structures and excellent properties [
]. They have also
been identified as potential materials for a broad range
of useful devices [
], especially in the area of field
emission devices [
]. CNT arrays always have attracted
considerable attentions as ideal electron emitters for
their excellent field emission properties [
]. Many new
field emission devices based on CNT arrays were
fabricated successfully. In the previous CNT-based devices
studies, CNT arrays mainly were applied to the weak
current devices under direct current (DC) electric fields.
It is well known that plasma-flashover cathodes can
generate intense-current electron beams under pulse
electric fields and have been used extensively in high-power
microwave tubes and accelerators [
]. As is
mentioned above, CNT arrays have great potentials for the
applications of plasma-flashover cathodes due to their
excellent field emission properties [
]. Whereas the
reports that focus on the plasma-induced emission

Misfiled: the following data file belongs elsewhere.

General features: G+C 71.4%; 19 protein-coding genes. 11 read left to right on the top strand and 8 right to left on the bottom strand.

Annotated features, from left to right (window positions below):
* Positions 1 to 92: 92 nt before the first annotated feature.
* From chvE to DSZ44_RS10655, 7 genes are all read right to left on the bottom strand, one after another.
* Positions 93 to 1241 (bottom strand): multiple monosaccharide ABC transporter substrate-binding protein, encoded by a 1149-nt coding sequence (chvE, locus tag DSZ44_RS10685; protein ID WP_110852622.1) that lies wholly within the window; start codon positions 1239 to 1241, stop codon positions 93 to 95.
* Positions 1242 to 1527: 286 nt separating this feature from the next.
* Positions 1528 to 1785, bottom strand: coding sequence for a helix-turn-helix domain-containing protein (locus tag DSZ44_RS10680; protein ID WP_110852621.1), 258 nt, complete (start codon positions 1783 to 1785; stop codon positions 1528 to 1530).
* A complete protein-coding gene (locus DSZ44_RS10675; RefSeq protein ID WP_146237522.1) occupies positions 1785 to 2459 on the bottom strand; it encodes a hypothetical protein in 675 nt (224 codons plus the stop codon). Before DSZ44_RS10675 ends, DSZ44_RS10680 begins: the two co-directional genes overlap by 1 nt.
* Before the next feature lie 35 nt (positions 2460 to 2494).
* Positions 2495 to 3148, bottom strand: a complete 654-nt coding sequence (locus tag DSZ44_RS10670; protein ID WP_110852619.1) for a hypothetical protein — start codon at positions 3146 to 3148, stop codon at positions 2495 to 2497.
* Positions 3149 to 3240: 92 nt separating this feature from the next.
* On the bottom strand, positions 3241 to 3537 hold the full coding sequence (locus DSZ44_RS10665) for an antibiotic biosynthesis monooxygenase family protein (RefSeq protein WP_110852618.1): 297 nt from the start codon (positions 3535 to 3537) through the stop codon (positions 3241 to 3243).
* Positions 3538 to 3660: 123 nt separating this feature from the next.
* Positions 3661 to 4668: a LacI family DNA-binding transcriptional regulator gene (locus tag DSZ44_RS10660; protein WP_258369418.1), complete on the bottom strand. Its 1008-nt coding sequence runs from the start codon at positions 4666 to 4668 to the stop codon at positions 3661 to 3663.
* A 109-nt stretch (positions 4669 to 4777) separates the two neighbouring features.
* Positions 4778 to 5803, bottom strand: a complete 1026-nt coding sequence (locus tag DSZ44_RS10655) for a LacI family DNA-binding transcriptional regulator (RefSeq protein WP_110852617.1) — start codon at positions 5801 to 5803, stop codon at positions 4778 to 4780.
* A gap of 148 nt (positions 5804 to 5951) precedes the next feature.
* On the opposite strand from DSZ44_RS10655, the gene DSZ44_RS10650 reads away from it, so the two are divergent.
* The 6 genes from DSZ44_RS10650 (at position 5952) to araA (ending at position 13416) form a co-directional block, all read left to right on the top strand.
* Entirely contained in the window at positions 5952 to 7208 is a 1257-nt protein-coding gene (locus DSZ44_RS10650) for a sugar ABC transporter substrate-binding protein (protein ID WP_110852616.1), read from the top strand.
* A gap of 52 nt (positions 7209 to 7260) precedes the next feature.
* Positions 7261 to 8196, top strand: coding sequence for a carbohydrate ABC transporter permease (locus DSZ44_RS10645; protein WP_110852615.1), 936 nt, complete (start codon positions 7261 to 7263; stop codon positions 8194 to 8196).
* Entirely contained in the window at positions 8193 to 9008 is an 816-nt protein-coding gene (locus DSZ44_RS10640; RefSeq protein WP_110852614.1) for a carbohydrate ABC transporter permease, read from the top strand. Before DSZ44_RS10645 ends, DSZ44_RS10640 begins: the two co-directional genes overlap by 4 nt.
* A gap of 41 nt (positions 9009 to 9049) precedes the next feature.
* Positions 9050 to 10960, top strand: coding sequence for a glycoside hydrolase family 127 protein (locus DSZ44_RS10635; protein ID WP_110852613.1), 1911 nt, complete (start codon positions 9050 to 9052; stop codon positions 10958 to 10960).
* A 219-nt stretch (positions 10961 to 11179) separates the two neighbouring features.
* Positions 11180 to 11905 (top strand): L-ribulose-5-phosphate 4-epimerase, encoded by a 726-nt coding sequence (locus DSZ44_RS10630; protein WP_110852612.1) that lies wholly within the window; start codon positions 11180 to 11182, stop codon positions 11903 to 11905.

properties of CNT arrays under the high-voltage pulse
electric field are very few. Therefore, the studies on the
field emission properties of CNTs under the pulse
electric field are very important as well as under the DC
Here, we report the plasma-induced emission
characteristics of CNT arrays under the high-voltage pulse
electric field. The effects of the ratio of CNT height to
CNT-to-CNT distance on the electron emission
properties of the CNT arrays were investigated. Moreover, the
distribution of electron beams was in situ characterized
by light emissions from the plasmas. The production
mechanism of the electron beams emitted from the